When you’re readying your streaming setup, you may adjust your lighting, ensure the space in front of you is clutter-free, or prep your background props and visuals. Do you give much thought to where you position your webcam? You should! Studies have shown that webcam position and angle can influence viewers’ perception of you.
Your webcam and the connection between height and power
There’s a psychological connection between elevation and power. Taller people tend to be more well-thought-of than shorter people, “power” words are easier to identify when they appear in higher places, and powerful people tend to overestimate their height. The media and films play on this association by portraying powerful people and characters from a low camera angle.
A 2015 study applied this connection to webcams to see if it influenced social interaction. And it did. When the experiment’s participants viewed someone else from a webcam placed below their face, they were more inclined to cooperate with them. Even though they were looking at the person through a webcam, it appeared as if the other person was taller — which our brains associate with power.
Does that mean you should always place your webcam at a low angle when you stream? Not necessarily. In fact, most streamers will advise you to do the opposite.
There are many factors to consider when deciding where to place your webcam. The takeaway from the above study is that webcam positioning matters, and you should give it some thought before you go live.
Luckily, we’ve got some tips for you on webcam positioning, angle, and more.
General one-monitor streaming suggestions
With only one monitor and one webcam, you can make yourself look great on camera. Follow our below tips on positioning and angling your webcam for a basic live streaming setup.
1. Put the webcam at eye level
Although the previously mentioned study supports the idea that a lower camera angle emanates power, a camera angle below the chin isn’t all that flattering — on anyone. You’ll know this if you’ve ever taken a selfie. So experiment with different heights, trying out slightly different eye levels. Place your webcam on a stack of books or set your laptop on a large box to make it the right height.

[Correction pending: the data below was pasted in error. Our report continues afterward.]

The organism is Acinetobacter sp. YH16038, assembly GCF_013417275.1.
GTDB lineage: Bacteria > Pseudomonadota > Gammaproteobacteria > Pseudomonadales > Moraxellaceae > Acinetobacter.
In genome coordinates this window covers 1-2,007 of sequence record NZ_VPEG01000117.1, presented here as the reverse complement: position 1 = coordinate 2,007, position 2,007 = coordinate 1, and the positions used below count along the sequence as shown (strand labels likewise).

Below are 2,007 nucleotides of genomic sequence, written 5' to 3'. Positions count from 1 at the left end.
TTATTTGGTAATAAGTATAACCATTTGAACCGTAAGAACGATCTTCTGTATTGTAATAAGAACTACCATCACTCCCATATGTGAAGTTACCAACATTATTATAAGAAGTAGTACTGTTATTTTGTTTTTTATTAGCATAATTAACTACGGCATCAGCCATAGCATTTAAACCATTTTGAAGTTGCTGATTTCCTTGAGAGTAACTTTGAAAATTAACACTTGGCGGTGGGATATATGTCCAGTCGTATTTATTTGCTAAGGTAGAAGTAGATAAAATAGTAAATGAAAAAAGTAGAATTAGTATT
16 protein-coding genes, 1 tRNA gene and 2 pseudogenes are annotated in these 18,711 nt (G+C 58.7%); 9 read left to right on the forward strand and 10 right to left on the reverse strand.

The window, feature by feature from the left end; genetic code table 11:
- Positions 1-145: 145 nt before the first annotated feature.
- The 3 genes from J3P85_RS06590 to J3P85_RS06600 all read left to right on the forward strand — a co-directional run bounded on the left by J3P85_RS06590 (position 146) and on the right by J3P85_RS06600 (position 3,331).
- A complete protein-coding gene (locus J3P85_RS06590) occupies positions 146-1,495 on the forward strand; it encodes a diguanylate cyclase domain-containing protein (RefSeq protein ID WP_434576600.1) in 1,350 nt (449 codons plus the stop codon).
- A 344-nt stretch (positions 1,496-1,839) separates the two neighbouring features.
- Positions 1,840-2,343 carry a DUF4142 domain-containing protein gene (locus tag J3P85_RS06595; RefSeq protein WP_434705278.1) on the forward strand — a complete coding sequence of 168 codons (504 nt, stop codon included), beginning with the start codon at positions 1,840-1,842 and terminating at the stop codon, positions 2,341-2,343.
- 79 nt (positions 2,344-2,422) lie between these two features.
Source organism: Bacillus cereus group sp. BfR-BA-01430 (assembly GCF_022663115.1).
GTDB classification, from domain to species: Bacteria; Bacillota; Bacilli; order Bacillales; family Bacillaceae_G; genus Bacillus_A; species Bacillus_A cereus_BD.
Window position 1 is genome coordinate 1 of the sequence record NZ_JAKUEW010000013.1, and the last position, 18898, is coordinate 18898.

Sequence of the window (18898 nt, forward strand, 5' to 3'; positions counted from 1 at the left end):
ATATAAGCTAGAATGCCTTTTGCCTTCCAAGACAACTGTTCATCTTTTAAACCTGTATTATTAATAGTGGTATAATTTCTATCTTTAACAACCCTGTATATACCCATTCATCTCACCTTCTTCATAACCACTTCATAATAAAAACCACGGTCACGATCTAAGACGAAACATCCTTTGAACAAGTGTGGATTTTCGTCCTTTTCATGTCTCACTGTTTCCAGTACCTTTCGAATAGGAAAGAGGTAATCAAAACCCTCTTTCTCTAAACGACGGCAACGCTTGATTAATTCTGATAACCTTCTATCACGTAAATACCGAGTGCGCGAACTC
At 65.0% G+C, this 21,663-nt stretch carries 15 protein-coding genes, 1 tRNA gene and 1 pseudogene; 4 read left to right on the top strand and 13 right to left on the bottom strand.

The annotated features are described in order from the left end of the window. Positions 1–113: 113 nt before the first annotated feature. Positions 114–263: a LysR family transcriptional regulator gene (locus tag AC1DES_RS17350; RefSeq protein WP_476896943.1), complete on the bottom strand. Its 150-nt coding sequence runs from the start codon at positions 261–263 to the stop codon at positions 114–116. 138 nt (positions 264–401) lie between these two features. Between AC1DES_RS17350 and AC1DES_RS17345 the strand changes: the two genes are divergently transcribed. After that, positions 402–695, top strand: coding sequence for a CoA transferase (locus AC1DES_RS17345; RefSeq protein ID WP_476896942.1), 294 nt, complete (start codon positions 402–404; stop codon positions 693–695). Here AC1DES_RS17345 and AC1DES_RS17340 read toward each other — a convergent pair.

2. Pay attention to your background
When you watch popular streamers, do you notice what’s behind them? Of course you do, even if you don’t realize it. That’s why many live streamers place specific props or visuals behind them. Some even use green screens. Unless you have a semi-professional background with branded props or signage, find a neutral background. Neutral doesn’t have to mean empty, but it does mean clutter- and distraction-free. If you plan to live stream regularly, you may also consider dedicating a specific corner or room to it. Once you find a place with good lighting and a nice background, use that space each time you live stream.
3. Practice looking into the camera
Looking and talking directly into a camera lens isn’t natural for most people. But if you want your viewers to feel like you’re actually speaking to them, you’ll have to train yourself to talk to your camera. It’s much easier to maintain eye contact with your webcam if you have it placed at eye level. Your webcam should be positioned in a place that feels natural, where viewers can feel like you’re talking to them.
4. Mind your framing and composition
You want to frame yourself in front of the webcam so viewers see you, not your background. That means reducing headroom (the space between the top of your head and the top of the frame) and centering yourself. Aim to have your entire head plus the top of your torso in the frame.
5. Nail your lighting
Good lighting is crucial for appearing on a webcam. Fortunately, good lighting isn’t difficult or expensive to get. Check out our video lighting guide for different lighting set-ups you can choose. The most basic setup is two cheap clip lights on either side of your webcam, to illuminate your face without any shadow. Natural lighting can work well too, as long as you don’t sit directly in front of a window.
6. Get a great webcam
Your laptop likely has a webcam, but it’s probably not high-quality. Unless you have some good lighting, your video will look flat and a little dark. For less than $30, you can get a webcam with a higher resolution, giving you a clearer picture. Combine an entry-level webcam with some basic lighting, and you’ve already got a good enough setup for live streaming. Of course, if you want higher quality, you can always upgrade. Check out our best webcams of 2021 to see which one is best for you.